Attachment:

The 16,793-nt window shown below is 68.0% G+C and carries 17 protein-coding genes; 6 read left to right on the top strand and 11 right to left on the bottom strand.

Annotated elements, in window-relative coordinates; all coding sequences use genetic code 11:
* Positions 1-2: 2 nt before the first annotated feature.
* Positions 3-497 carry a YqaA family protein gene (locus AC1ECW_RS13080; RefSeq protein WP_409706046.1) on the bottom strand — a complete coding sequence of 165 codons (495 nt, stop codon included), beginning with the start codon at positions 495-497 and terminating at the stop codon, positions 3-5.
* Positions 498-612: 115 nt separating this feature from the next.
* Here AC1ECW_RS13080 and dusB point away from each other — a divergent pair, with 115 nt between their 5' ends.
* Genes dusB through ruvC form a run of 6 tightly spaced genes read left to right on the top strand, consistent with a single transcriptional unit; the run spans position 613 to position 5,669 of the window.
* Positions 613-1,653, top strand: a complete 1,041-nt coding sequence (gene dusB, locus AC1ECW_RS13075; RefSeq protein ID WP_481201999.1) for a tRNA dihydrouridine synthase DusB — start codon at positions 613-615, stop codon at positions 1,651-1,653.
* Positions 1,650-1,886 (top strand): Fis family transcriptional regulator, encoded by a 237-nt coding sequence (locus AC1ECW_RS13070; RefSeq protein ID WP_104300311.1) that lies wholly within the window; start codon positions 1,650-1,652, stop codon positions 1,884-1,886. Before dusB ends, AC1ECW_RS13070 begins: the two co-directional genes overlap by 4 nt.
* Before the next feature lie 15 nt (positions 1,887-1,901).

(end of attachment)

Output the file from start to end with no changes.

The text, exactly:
The 16,793-nt window shown below is 68.0% G+C and carries 17 protein-coding genes; 6 read left to right on the top strand and 11 right to left on the bottom strand.

Annotated elements, in window-relative coordinates; all coding sequences use genetic code 11:
* Positions 1-2: 2 nt before the first annotated feature.
* Positions 3-497 carry a YqaA family protein gene (locus AC1ECW_RS13080; RefSeq protein WP_409706046.1) on the bottom strand — a complete coding sequence of 165 codons (495 nt, stop codon included), beginning with the start codon at positions 495-497 and terminating at the stop codon, positions 3-5.
* Positions 498-612: 115 nt separating this feature from the next.
* Here AC1ECW_RS13080 and dusB point away from each other — a divergent pair, with 115 nt between their 5' ends.
* Genes dusB through ruvC form a run of 6 tightly spaced genes read left to right on the top strand, consistent with a single transcriptional unit; the run spans position 613 to position 5,669 of the window.
* Positions 613-1,653, top strand: a complete 1,041-nt coding sequence (gene dusB, locus AC1ECW_RS13075; RefSeq protein ID WP_481201999.1) for a tRNA dihydrouridine synthase DusB — start codon at positions 613-615, stop codon at positions 1,651-1,653.
* Positions 1,650-1,886 (top strand): Fis family transcriptional regulator, encoded by a 237-nt coding sequence (locus AC1ECW_RS13070; RefSeq protein ID WP_104300311.1) that lies wholly within the window; start codon positions 1,650-1,652, stop codon positions 1,884-1,886. Before dusB ends, AC1ECW_RS13070 begins: the two co-directional genes overlap by 4 nt.
* Before the next feature lie 15 nt (positions 1,887-1,901).